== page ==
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Toward Tyranny: Geopolitics and Genre, A Response to Stuart Elden
Law and Literature
Vol. 25, No. 2 (Summer 2013), pp. 166-174
Stable URL: http://www.jstor.org/stable/10.1525/lal.2013.25.2.166
Page Count: 9
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Responding to Stuart Elden’s article “The Geopolitics of King Lear: Territory, Land, Earth,” this article suggests that part of the reason for the comparative lack of critical attention paid to the politics of territory in King Lear is generic. The play has been depoliticized by its inclusion among the tragedies rather than the histories. Seeking to redress this, this response puts King Lear into dialogue with Shakespeare’s earlier histories King John and Richard II, focusing on their geopolitical preoccupation with the relationships among land, sovereign, and polity. Drawing on recent scholarship on the relationship between sovereignty and the law in Richard II, this article suggests that both this play and King Lear respond with anxiety to the contemporary reappropriation of the language of the corpus mysticum into the service of absolute monarchy. They dramatize the threat of national tragedy if freedom of counsel should be silenced by tyranny.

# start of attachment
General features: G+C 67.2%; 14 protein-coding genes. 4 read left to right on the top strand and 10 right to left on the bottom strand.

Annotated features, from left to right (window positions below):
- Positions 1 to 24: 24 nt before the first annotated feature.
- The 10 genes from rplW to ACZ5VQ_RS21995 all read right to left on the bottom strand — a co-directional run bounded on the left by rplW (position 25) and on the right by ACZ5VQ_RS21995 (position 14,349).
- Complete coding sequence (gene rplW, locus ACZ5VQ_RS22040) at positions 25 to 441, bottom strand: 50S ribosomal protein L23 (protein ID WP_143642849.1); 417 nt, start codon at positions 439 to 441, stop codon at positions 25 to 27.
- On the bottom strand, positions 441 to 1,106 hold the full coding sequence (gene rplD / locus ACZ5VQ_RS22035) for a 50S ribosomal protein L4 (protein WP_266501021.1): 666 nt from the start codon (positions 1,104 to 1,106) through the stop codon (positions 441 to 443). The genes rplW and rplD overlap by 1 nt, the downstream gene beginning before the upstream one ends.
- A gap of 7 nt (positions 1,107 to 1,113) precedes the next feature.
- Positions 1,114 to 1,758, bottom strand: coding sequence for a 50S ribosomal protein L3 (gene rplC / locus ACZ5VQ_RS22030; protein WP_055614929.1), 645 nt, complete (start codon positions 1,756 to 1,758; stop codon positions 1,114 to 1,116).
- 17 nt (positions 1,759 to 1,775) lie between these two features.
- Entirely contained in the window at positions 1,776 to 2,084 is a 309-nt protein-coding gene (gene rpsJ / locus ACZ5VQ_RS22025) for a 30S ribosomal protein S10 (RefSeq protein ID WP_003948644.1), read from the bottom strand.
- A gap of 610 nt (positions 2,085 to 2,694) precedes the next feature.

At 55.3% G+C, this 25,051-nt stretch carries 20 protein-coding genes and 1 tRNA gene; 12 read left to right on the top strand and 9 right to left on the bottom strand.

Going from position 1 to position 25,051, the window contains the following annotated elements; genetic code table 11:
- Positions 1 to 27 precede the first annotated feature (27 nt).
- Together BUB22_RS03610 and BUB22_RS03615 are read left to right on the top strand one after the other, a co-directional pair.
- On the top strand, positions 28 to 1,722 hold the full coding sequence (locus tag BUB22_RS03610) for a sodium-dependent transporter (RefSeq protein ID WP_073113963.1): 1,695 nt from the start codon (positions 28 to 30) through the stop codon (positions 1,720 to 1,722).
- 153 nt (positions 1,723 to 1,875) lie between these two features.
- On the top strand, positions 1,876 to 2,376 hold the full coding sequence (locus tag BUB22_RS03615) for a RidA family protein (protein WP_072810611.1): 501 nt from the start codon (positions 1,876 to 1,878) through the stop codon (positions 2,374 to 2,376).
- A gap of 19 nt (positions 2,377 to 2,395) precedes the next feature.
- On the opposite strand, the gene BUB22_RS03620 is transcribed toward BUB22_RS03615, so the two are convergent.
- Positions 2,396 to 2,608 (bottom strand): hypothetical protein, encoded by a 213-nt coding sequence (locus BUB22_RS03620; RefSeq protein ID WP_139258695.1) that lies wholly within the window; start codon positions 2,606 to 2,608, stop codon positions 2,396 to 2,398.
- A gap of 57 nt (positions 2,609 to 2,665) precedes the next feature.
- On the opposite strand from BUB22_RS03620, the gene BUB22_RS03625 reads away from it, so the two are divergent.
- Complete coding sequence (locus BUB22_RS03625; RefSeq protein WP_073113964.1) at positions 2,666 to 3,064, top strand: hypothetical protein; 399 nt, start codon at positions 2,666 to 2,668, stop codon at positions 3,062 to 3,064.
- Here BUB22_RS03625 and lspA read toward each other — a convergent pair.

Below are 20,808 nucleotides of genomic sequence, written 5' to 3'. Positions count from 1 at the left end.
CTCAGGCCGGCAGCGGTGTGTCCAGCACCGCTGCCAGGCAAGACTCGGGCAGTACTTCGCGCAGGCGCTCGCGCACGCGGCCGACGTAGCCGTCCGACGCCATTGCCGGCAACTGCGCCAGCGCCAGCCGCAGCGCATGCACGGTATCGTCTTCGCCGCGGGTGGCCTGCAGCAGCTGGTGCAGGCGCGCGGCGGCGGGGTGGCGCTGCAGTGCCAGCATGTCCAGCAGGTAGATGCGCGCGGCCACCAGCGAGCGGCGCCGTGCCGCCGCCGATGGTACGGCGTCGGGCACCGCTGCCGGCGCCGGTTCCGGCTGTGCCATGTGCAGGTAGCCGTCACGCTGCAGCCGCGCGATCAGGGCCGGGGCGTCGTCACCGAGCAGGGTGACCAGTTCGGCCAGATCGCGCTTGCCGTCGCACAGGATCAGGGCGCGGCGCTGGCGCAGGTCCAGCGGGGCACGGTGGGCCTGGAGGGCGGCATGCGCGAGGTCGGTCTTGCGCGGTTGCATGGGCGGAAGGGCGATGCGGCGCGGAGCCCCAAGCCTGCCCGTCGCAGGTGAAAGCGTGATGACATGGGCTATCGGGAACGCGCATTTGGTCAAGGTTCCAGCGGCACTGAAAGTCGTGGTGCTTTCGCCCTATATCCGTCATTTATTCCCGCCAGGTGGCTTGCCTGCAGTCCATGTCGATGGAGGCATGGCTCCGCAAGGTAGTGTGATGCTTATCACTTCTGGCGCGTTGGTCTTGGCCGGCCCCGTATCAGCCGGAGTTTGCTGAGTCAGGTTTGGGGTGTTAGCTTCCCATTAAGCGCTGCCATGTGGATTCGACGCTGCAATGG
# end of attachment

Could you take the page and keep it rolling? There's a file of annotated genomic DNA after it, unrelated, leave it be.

© 2013 by The Cardozo School of Law of Yeshiva University